EDITORIAL: May the President’s Countrywide Tour Crystalize National Healing & Peace

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FINALLY, PRESIDENT GEORGE Manneh Weah and his Government have taken to the countryside. Reportedly, this is the first leg of what is expected to be an all-out visitation of communities and districts across the country—the first leg targeting Bong, Nimba, Grand Gedeh, River Gee, Maryland and Grand Kru counties. Indeed, by every measure, a commendable gesture, at least in the third year of his presidency.

MANY LIBERIANS BEFORE this time were pondering why the President had not embarked upon the traditional touring of the country since his incumbency. He was voted by over 65 percent of the population, wining fourteen of the country’s 15 provinces or counties. That was the first populous victory in the democratic history of the country. What this connotes is that the Presidency’s leadership takes roots in the popular will of the nearly five million people of the country; it connotes that more Liberians love him and trust him to be their leader. The concerns about his nationwide visits came sporadically because the president had multiply postponed plans to visit the countryside. Some presidents before him reportedly embarked on such tours in their first years after elections. That he was not visiting the people for three years had given some skeptics the reason to think he was not appreciative of the love and trust the people have had and have reposed into him.

BUT THERE WERE others who also contended that what appeared to be delays visiting the countryside since 2018 is not deliberate at all. Some have said times without numbers that the social, economic and political challenges into which the Weah government bumped accounted for the delays. Expectations of the people were high in terms of concrete transformation; the government inherited a broken economy; earthshattering propaganda about missing billions, COVID-17, amongst many other complications. As one pro-government pundit put it the other day, a people-centered president like George Weah, who was born indigent and grew up mostly amongst ordinary citizens, would have loved to visit every home, community and county in his first month. Now that things are subsiding, though some national problems are stubborn and he no longer can delay, it seems the President now sees it convenient to make a move into the woods.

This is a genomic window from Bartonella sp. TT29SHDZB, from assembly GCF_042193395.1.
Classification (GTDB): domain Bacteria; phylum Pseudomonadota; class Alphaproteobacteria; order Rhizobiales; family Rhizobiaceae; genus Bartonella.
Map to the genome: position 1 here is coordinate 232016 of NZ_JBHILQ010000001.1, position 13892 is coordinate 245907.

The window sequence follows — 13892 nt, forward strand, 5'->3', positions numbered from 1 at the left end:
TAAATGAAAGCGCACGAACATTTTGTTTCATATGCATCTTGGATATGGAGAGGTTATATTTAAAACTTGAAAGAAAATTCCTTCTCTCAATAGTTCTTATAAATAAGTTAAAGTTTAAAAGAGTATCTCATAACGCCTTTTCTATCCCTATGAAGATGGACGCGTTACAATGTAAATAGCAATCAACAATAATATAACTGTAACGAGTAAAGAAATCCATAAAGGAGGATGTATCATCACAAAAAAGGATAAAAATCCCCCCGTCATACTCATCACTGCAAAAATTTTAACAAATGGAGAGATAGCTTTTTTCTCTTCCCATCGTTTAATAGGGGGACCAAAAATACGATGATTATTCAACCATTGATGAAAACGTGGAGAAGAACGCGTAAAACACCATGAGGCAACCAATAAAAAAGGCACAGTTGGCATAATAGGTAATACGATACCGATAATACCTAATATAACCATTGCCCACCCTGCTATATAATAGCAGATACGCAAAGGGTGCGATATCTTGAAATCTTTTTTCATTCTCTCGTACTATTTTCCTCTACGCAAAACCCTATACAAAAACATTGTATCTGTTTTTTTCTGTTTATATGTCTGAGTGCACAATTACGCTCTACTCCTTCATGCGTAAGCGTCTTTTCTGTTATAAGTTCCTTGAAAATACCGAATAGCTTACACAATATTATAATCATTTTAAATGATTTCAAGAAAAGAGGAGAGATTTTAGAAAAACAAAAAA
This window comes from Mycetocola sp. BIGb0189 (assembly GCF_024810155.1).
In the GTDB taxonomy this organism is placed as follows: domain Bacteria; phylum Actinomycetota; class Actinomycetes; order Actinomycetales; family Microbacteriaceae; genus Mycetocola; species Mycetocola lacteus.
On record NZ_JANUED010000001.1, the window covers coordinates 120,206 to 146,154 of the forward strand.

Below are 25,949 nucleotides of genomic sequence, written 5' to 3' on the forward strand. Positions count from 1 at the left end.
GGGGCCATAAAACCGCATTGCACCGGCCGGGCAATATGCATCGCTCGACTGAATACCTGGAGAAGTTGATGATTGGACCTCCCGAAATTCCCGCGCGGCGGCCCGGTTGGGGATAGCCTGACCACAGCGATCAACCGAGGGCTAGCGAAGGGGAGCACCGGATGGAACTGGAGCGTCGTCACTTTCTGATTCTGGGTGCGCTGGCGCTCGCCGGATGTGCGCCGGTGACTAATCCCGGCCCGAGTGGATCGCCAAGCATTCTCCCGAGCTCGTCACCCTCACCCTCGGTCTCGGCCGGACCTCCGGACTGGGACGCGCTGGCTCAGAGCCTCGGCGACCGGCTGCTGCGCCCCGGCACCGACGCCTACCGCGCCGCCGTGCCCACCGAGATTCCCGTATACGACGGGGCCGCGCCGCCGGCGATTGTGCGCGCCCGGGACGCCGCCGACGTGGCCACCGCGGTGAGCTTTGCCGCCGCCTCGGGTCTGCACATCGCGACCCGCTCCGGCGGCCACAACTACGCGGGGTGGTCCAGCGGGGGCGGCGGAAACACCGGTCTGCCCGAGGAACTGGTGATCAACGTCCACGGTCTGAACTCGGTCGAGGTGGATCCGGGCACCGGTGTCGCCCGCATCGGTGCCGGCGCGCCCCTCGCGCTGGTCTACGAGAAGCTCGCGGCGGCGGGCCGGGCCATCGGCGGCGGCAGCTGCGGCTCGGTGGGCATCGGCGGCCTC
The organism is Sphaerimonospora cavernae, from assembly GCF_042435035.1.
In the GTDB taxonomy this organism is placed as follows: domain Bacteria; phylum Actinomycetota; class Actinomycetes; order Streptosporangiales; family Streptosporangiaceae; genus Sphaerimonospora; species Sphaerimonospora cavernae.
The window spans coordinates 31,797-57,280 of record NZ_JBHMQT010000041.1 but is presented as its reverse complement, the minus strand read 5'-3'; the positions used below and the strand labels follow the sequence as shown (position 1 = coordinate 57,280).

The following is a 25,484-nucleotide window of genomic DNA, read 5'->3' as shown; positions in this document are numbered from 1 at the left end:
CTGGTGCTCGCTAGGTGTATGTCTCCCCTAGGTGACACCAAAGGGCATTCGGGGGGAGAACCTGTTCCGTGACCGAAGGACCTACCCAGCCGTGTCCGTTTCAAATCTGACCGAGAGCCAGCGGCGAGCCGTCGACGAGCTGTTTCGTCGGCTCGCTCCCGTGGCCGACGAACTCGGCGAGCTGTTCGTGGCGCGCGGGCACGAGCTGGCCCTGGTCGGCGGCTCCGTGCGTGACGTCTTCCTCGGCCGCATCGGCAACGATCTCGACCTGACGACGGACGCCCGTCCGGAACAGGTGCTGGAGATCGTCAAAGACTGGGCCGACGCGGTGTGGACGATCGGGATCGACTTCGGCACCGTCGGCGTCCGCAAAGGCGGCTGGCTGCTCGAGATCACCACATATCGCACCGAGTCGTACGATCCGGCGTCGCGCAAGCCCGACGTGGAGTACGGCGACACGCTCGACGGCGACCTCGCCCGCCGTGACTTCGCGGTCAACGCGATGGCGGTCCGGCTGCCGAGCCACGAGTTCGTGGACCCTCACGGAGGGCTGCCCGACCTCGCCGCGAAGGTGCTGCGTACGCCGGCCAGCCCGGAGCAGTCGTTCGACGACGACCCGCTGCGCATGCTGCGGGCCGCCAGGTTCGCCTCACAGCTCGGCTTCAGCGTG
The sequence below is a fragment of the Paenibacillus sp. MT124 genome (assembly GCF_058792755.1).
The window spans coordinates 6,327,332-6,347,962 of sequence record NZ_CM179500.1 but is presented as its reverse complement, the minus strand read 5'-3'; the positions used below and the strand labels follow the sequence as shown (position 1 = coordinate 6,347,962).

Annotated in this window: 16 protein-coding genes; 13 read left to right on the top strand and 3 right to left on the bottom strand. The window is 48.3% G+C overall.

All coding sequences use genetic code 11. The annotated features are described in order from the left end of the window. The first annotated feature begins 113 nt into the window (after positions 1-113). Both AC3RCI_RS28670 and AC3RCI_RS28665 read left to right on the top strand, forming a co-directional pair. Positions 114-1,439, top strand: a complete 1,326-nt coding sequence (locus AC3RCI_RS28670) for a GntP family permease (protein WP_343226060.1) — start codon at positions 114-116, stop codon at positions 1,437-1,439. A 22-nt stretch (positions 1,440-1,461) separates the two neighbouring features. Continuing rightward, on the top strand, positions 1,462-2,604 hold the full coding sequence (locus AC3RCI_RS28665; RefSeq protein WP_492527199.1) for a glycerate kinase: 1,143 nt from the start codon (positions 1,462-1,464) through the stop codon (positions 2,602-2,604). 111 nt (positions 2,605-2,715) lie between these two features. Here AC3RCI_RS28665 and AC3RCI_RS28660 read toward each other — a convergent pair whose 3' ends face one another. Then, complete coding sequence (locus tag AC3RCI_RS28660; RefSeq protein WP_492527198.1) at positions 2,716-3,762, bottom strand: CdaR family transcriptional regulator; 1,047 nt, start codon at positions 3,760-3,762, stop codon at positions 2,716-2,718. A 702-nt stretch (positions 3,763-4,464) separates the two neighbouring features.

AND TRULY, THe President is taking the countryside by storm, however belated so to speak, on his first county tour. Initial reports from the Bong County where he spent the first four days speak of crowded schedules, frank and elative exchanges and pleasantries with citizens. He is holding town hall meetings, walking community roads, meeting young and old, women and the physically challenged. There is no doubt that both the President and his local hosts are having memorable time.

HOWEVER, AS THE President moves from county to country, district to district and village to village, we would like to call attention to the need for promoting reconciliation and peace. While discussions about agriculture and other aspects of developments are dominating the exchanges between the President and his delegation on the one hand and the host population and their local leaders on the other, it would be foolhardy to gross over chronic division, hate and bitterness between ethnic groups, political blocs and demographic segments of the population. Some divisions and hatreds have come from the days of the civil conflict, some have emerged in the aftermath of return of citizens from exile and displaced centers, and still some are triggered by diverse political alliances.